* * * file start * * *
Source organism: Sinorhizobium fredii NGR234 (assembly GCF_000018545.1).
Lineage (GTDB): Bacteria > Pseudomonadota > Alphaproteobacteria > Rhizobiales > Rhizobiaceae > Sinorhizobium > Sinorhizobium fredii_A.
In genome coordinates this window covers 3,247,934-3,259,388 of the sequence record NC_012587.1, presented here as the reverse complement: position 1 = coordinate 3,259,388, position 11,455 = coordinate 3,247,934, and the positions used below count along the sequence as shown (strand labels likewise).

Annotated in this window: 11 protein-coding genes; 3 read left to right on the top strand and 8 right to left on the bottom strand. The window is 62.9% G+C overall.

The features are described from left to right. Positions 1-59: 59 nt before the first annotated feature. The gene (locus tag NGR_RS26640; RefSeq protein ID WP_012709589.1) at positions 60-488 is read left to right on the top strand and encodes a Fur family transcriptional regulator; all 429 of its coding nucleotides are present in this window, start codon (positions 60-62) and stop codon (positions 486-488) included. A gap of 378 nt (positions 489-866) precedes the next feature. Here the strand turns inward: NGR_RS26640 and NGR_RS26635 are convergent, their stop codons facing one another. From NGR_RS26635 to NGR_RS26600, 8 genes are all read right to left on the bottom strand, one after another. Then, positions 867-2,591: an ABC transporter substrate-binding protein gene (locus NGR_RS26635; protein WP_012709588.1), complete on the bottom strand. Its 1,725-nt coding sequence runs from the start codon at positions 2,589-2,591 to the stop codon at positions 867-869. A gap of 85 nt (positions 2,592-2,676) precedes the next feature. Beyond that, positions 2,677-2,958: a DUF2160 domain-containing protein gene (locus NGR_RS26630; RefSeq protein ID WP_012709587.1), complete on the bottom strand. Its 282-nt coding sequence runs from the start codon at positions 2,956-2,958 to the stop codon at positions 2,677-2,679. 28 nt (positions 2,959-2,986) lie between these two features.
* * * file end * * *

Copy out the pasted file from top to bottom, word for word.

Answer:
Source organism: Sinorhizobium fredii NGR234 (assembly GCF_000018545.1).
Lineage (GTDB): Bacteria > Pseudomonadota > Alphaproteobacteria > Rhizobiales > Rhizobiaceae > Sinorhizobium > Sinorhizobium fredii_A.
In genome coordinates this window covers 3,247,934-3,259,388 of the sequence record NC_012587.1, presented here as the reverse complement: position 1 = coordinate 3,259,388, position 11,455 = coordinate 3,247,934, and the positions used below count along the sequence as shown (strand labels likewise).

Annotated in this window: 11 protein-coding genes; 3 read left to right on the top strand and 8 right to left on the bottom strand. The window is 62.9% G+C overall.

The features are described from left to right. Positions 1-59: 59 nt before the first annotated feature. The gene (locus tag NGR_RS26640; RefSeq protein ID WP_012709589.1) at positions 60-488 is read left to right on the top strand and encodes a Fur family transcriptional regulator; all 429 of its coding nucleotides are present in this window, start codon (positions 60-62) and stop codon (positions 486-488) included. A gap of 378 nt (positions 489-866) precedes the next feature. Here the strand turns inward: NGR_RS26640 and NGR_RS26635 are convergent, their stop codons facing one another. From NGR_RS26635 to NGR_RS26600, 8 genes are all read right to left on the bottom strand, one after another. Then, positions 867-2,591: an ABC transporter substrate-binding protein gene (locus NGR_RS26635; protein WP_012709588.1), complete on the bottom strand. Its 1,725-nt coding sequence runs from the start codon at positions 2,589-2,591 to the stop codon at positions 867-869. A gap of 85 nt (positions 2,592-2,676) precedes the next feature. Beyond that, positions 2,677-2,958: a DUF2160 domain-containing protein gene (locus NGR_RS26630; RefSeq protein ID WP_012709587.1), complete on the bottom strand. Its 282-nt coding sequence runs from the start codon at positions 2,956-2,958 to the stop codon at positions 2,677-2,679. 28 nt (positions 2,959-2,986) lie between these two features.